Bernini’s Babies – St. Peter’s Basilica, The Vatican.
Somewhere In Time is a weekly travel photo from around the world. Enjoy!
We had a whirlwind tour of Rome and by that I mean we went to one spot – The Vatican. We only had two days in Rome and we spent most of that time visiting my father’s cousin Bridgida and her mother Gina. Turns out that Bridgida lives about 15 minutes from the Vatican and so we took a walk over and got a personal tour of the place. We arrived on a Sunday in the middle of a downpour. It was perfect.
The downside was that because it was Sunday a few of the spots were closed, one of them being the Sistine Chapel. I was bummed. I had wanted to see the Creation of Adam by Michelangelo for years. I mean – who doesn’t? It’s just one of those amazing pieces of art, like the Mona Lisa, that you just have to see. There we were in Rome but we were missing it.
I love Art History and took classes on it for years in college. I spent the two days we had in Rome basically in awe of everything we saw and we didn’t even see that much. It was just unbelievable to be walking around a city that holds some of the most amazing art & historical pieces in the world – The Colesseum, The Pieta, The Vatican. It’s mind numbing just to think about it all.
I love the history of art because I always get very caught up in my head trying to imagine what the artist was thinking when they created the art. Who were they in love with? Did they have money problems? Did they get along with their parents? Were they thinking of hitting the pub up later that night? Who was their best friend? What did they think of right before they fell asleep?
I could go on and on imagining these things. In reality, I’m one of those people that has to fight the urge to touch every single piece of art in a museum. Sometimes I just can’t believe that I am standing in the vicinity of such an amazing part of history – something that a famous artist made hundreds & hundreds of years ago and created with their own hands. I want to touch it too! A trip to any museum is like a well orchestrated study of self control for me. It’s tough.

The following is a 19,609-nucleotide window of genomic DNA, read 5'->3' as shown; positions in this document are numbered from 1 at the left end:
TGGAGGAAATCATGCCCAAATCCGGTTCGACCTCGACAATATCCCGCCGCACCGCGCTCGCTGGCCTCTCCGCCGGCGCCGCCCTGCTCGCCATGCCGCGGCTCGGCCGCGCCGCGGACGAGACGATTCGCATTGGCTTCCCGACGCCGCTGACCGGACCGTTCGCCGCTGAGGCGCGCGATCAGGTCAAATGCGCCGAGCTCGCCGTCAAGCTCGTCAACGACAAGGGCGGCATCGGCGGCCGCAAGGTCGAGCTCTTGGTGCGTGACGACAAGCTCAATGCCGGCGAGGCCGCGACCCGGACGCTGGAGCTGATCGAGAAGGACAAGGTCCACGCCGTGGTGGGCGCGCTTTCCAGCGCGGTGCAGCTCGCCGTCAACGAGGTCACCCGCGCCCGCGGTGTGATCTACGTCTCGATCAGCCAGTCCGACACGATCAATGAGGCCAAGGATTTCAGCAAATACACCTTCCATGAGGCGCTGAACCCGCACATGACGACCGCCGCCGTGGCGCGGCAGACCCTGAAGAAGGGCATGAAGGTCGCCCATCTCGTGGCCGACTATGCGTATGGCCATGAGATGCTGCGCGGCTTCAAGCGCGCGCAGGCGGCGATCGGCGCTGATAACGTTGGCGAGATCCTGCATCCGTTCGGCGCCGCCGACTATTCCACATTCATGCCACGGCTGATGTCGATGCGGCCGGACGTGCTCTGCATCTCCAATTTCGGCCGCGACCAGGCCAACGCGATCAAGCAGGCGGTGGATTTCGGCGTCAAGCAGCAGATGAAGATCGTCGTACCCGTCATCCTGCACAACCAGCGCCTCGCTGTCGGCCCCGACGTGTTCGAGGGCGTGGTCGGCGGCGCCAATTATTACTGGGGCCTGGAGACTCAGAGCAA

We walked into St. Peter’s and my mouth literally fell open. I couldn’t believe what I was looking at. One of my favorite pieces of art and I had completely forgotten it was in the Vatican. I was so shocked and excited.
Bernini’s Gloria & Cathedra Petri.
The moment I saw it I actually gasped. I couldn’t believe it was right there and that it was so much more beautiful than the pictures I had seen in school. It radiated.
I remembered learning about this sculpture for years in college and now it was right in front of me. It was always one of my favorites. Of course I couldn’t come close to touching it. There was a Mass finishing up and we weren’t allowed to go any further than the spot where I took this photo. All the people you see milling about in the photo are people who were leaving the church service.
Bernini was one of the most influential sculptors of all time, pretty much leading the Baroque style. He was not only a sculptor but also an architect, painter & a funny man who wrote comedies. He did it all and he did it well. It seems he looked a bit like a rough-around-the-edges Johnny Depp. I imagine he was quite popular.
I think one of his most beautiful creations is Gloria.
Gloria is in the very back of this photo and it’s the dove in the window surrounded by the gold clouds and giant rays of sun. The clouds wind down to the bottom and into the next part of the sculpture – The Cathedra Petri (St. Peter’s Chair). One of the things I always really like about Bernini was the way that he really thought out his sculptures and created them as visual stories.